Nkateko: Labels make us feel as if we are in control. They shield us from the threat of not knowing, of not fully understanding. But as you said in your response, nobody perfectly fits the mold of the label we give them. Mokgadi knows this and each day she gives Lesedi the freedom to explore his world and to interact with other people without the pressure to try to understand the far away things. She does not coddle him or make him feel as if he is different. In fact, it is only from the comments of people outside his home that he realises he is perceived as different. Because the story is written in the third person limited point of view, we get to explore Lesedi’s world with him and we get to meet Noni. The scene where Lesedi goes to fetch her from her mother’s house is incredibly vivid. I keep going back and thinking, How is this even possible? I think I am as bewildered by this as Lesedi is when Mokgadi reveals the truth about where Noni is.
I think you summed it up perfectly when you said, “All of these are real and they matter because they are real for the people experiencing them.” Does this mean that Noni will continue to be part of Lesedi’s world? He seems conflicted at the end because the one person he can trust most in the world is telling him that his friend is gone, but it just can’t be possible. In the end, he thinks we choose what matters but then says out loud, ‘We let them go,’ and I am wondering, does Noni stay, because she matters more to Lesedi than the outside world’s reality, or does he manage to let her go?
Alboricah: Lesedi’s mother is the tether between his truth and reality. Noni has died but he sees her. To give the background more context, in a questionnaire I submitted to the Commonwealth, I wrote “Noni was based on one of my closest friends, Siviwe, who passed away from cancer at the age of 24. At the time, I really struggled to accept the reality of someone so young and full of so much potential dying. The concept seemed too “far away” to grasp and for a long time afterward I continued texting her frequently despite the fact that she’d passed on. This was my own way of dealing with the tragedy before slowly letting her go.”
I think this is the same for Lesedi. Somewhere deep inside him, he’s probably aware that Noni is gone. In the scene where he picked her up, he even noted that Tshiamo (Noni’s mom) “…always asked the exact same question…” This could just be him reliving one memory over and over, maybe the actual last time he picked up Noni. But he chooses to explain it away as ‘small talk.’
I don’t think it’s as easy as him ‘stopping to see her’ now that he’s aware of the truth. He’s likely always been aware of it. I think the likely phenomena is that he always conjures her when he needs a friend, or he’s bothered by something and wants to ponder it out loud (the issue of the cattle not eating).The first time he brings up Noni, it was because he wanted her input on this concern that he had. And if you look at their conversation, it is based around his problem-solving methodology: Noni asked why they were going far out that day and he explained his experiment, with his question being ‘would the cows eat if he changed the grazing location?’ Even the game of hide and seek was Lesedi investigating why the cattle still did not eat, even after shifting locations. He stops seeing her after he solves the mystery. But he might have panicked because he had been so happy to see Noni again that when she ‘left’, he needed Mokgadi to remind him that she was really gone. From Mokgadi’s reaction, she had probably dealt with these episodes before (she had a puzzle reference ready – Noni’s lack of aging – as though she had explained this to him before). It’s very possible that Noni could, the next time Lesedi needs a friend, show up again. I wanted the reader to decide this for themselves after reading the story.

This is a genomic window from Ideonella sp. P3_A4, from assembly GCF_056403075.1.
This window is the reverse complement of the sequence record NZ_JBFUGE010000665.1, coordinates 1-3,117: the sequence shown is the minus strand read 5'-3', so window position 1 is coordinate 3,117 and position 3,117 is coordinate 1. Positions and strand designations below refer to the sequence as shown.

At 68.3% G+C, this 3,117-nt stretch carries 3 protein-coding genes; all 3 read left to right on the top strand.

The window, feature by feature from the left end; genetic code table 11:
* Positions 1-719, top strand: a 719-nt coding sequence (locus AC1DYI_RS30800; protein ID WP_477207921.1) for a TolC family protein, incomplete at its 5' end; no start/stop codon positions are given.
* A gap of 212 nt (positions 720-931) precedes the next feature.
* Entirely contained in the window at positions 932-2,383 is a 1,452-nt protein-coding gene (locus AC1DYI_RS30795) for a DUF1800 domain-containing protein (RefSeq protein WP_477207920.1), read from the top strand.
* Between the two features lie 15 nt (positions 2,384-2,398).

Nkateko: I am so sorry for your loss. In my own experiences with grief, I have also learnt that letting go is a slow process, and that we all have our own coping mechanisms. I first learnt about the five stages of grief after my maternal grandmother passed away twelve years ago. At that time, I thought that if acceptance was the final stage of the process, then I could fast-forward my healing by going through the other stages quicker. It didn’t work. I would accept that she was gone and then keep going back to denial, to anger, to depression, sometimes all at once. A few years after that, my childhood best friend passed away and I went through this again. I wanted the pain to go away as quickly as possible and I struggled to understand why the five stages weren’t working for me. It was only when I started attending therapy that I began to understand that grief is not linear, with a clear beginning and end point. Grief is cyclical; I could go from acceptance to denial, then to depression and anger, then to bargaining and back to anger again. This did not mean I was not healing, but that I was in the cycle of my grief. This understanding allowed me to be patient with myself and realise that as long as I was allowing myself to acknowledge what I was feeling instead of stifling the emotions, I was on my way to getting better. The pain never truly goes away, but on some days you wake up and it hurts a bit less than on other days.